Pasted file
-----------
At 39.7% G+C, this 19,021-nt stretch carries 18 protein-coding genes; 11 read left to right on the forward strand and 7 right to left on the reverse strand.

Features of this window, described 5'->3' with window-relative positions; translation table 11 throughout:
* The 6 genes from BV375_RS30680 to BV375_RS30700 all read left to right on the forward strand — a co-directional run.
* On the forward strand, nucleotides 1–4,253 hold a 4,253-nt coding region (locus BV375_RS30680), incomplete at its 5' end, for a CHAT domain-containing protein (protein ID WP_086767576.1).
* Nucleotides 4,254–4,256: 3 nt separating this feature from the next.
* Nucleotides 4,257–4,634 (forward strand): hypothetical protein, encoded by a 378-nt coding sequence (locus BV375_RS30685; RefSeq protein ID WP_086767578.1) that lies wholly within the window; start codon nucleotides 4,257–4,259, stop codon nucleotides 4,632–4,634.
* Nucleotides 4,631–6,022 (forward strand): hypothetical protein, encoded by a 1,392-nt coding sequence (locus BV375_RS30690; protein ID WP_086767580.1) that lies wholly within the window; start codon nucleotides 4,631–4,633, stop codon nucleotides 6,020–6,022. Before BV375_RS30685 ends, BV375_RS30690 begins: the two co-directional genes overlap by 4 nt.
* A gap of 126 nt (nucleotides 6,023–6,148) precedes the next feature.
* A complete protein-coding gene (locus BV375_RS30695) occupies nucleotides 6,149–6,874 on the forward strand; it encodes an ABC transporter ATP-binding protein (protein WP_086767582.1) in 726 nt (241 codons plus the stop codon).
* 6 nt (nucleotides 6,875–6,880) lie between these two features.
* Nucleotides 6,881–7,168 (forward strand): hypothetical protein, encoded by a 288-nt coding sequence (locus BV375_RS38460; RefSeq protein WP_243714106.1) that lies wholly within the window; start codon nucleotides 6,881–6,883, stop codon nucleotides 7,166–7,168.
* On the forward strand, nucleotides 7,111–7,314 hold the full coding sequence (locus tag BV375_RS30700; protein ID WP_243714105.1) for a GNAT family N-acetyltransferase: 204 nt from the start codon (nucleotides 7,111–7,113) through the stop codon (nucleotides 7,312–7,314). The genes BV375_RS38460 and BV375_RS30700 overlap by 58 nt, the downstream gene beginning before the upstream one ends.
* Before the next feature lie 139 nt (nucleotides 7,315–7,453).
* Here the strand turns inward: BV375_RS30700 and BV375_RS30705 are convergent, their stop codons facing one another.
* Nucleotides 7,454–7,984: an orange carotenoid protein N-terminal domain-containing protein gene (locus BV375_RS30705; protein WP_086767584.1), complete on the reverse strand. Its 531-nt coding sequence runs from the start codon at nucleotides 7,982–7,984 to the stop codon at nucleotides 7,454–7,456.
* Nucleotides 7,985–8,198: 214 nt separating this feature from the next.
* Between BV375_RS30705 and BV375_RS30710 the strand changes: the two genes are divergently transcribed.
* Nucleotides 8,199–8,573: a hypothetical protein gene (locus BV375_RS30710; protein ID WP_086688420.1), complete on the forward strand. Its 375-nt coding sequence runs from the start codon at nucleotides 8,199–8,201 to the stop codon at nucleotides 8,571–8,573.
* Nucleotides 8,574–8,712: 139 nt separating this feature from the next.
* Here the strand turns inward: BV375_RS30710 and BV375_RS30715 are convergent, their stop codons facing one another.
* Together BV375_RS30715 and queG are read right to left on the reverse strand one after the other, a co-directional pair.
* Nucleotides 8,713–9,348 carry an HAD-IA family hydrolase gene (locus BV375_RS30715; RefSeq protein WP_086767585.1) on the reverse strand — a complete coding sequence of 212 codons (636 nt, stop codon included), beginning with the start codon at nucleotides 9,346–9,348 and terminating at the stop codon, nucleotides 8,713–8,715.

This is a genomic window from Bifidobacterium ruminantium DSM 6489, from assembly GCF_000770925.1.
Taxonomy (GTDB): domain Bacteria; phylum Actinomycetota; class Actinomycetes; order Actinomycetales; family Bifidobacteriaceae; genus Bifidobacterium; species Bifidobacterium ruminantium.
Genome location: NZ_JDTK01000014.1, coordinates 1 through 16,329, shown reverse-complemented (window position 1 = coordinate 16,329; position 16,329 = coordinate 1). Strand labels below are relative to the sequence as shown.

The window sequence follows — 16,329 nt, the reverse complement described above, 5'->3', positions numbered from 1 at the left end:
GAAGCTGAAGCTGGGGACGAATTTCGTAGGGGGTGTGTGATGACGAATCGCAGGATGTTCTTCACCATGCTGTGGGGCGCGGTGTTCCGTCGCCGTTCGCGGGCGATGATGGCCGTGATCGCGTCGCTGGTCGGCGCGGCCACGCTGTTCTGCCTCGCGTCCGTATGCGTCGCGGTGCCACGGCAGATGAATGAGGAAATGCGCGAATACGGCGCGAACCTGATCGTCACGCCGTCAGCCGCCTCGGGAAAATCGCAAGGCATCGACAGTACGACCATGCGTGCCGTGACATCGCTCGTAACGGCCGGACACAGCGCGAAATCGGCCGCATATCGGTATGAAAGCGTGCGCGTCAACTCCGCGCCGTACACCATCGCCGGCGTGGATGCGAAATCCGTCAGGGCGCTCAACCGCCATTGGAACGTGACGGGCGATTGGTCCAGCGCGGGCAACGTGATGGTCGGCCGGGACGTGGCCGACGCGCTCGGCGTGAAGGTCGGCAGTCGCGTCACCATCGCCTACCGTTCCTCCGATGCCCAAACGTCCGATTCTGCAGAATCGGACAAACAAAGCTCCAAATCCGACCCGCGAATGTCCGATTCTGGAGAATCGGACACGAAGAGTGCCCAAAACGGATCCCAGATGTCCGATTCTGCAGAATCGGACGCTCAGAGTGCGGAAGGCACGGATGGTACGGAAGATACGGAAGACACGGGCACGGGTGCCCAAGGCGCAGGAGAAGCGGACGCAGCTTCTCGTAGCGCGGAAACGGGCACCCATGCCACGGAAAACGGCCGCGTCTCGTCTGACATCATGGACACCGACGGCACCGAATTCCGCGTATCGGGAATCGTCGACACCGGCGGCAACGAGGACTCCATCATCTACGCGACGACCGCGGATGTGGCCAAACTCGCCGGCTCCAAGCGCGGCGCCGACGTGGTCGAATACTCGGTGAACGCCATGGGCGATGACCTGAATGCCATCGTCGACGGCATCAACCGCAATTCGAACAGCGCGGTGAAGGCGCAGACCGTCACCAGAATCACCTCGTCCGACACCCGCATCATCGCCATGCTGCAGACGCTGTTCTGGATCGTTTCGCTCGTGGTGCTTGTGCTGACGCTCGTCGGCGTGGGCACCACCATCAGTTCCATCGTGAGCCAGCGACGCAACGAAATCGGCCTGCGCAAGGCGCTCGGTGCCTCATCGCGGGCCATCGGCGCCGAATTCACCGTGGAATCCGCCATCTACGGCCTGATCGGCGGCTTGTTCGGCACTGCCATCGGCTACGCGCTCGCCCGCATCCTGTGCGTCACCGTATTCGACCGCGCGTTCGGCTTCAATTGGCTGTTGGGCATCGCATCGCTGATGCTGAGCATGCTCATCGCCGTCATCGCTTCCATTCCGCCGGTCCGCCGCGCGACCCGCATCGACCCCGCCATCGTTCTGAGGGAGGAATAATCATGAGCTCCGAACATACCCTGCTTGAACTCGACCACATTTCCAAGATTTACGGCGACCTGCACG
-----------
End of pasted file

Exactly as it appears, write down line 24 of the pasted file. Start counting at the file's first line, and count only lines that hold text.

Taxonomy (GTDB): domain Bacteria; phylum Actinomycetota; class Actinomycetes; order Actinomycetales; family Bifidobacteriaceae; genus Bifidobacterium; species Bifidobacterium ruminantium.